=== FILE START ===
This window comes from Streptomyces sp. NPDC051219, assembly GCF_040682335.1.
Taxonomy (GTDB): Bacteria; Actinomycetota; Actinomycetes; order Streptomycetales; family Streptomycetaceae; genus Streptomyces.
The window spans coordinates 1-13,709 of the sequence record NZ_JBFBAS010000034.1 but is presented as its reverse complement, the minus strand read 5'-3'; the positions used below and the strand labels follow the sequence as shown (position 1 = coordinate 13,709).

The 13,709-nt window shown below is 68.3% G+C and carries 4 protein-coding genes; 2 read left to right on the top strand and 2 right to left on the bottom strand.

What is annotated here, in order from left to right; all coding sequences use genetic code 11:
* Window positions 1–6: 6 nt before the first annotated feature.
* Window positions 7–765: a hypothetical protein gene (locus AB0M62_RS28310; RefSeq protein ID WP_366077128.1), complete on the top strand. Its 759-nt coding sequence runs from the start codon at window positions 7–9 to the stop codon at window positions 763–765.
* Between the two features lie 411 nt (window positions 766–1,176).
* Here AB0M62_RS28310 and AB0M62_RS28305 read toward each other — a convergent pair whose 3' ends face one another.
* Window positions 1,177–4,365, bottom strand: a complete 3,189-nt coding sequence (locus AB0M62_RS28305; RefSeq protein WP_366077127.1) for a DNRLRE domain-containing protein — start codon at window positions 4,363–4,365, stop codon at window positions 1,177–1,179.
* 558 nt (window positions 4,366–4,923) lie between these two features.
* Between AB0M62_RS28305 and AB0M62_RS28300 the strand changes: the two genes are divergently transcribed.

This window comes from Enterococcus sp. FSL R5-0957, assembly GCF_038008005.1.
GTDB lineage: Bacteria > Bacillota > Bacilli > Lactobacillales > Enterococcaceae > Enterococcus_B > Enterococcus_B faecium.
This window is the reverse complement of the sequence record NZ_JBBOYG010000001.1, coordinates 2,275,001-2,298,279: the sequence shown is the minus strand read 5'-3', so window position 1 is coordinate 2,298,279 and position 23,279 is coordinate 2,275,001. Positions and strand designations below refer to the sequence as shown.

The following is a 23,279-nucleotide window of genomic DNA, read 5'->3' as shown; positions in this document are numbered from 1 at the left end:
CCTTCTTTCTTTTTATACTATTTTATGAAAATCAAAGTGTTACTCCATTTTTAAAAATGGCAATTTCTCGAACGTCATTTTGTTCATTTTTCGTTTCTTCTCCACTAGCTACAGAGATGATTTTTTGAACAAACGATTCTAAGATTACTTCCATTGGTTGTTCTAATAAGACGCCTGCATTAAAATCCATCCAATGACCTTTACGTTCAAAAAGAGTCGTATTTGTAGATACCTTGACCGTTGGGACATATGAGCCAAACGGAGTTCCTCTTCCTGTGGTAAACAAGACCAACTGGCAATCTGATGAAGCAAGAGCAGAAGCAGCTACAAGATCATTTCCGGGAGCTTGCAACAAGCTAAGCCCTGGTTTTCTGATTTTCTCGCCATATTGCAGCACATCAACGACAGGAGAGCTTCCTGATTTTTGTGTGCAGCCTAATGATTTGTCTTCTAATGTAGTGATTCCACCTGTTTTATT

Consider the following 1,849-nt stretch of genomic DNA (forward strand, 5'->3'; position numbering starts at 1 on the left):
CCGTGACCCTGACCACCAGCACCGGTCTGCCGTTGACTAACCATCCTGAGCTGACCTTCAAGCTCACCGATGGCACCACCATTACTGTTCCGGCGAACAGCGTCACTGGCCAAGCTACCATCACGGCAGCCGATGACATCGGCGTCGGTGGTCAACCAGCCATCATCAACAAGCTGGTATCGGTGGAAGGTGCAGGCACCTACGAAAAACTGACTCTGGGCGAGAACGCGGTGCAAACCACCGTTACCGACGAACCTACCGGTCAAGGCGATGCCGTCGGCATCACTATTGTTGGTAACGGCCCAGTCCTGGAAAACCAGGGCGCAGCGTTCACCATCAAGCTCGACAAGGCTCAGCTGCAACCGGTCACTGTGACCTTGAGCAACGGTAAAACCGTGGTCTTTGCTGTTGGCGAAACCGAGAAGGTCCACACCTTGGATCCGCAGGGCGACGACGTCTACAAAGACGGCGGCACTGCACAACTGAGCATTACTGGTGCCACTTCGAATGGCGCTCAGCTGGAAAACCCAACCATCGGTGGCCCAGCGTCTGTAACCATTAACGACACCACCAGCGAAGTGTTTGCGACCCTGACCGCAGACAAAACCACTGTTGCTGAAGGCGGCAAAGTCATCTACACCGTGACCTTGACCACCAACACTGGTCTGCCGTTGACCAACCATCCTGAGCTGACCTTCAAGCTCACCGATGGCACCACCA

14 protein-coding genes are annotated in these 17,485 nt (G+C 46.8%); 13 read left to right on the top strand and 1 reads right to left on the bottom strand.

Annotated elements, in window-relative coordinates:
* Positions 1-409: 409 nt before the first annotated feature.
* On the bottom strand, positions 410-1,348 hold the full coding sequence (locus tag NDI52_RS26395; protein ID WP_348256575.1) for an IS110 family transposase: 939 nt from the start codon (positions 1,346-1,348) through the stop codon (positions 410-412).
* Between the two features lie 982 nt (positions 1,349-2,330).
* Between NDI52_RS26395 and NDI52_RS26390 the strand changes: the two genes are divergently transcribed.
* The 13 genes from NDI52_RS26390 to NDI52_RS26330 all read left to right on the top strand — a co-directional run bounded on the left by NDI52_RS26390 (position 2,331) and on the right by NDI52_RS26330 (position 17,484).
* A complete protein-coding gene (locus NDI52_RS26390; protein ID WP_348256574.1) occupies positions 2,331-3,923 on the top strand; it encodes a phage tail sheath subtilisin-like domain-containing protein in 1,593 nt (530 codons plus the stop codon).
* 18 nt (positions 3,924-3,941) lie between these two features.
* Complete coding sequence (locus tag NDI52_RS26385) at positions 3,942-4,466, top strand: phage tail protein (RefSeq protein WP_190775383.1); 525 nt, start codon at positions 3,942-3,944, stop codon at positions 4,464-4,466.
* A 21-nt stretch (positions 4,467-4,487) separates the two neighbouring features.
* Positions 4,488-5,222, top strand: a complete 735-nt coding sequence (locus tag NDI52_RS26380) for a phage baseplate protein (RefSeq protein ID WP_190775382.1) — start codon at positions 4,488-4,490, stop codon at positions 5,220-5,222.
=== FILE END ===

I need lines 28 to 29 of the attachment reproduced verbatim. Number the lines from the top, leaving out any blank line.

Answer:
* 18 nt (positions 3,924-3,941) lie between these two features.
* Complete coding sequence (locus tag NDI52_RS26385) at positions 3,942-4,466, top strand: phage tail protein (RefSeq protein WP_190775383.1); 525 nt, start codon at positions 3,942-3,944, stop codon at positions 4,464-4,466.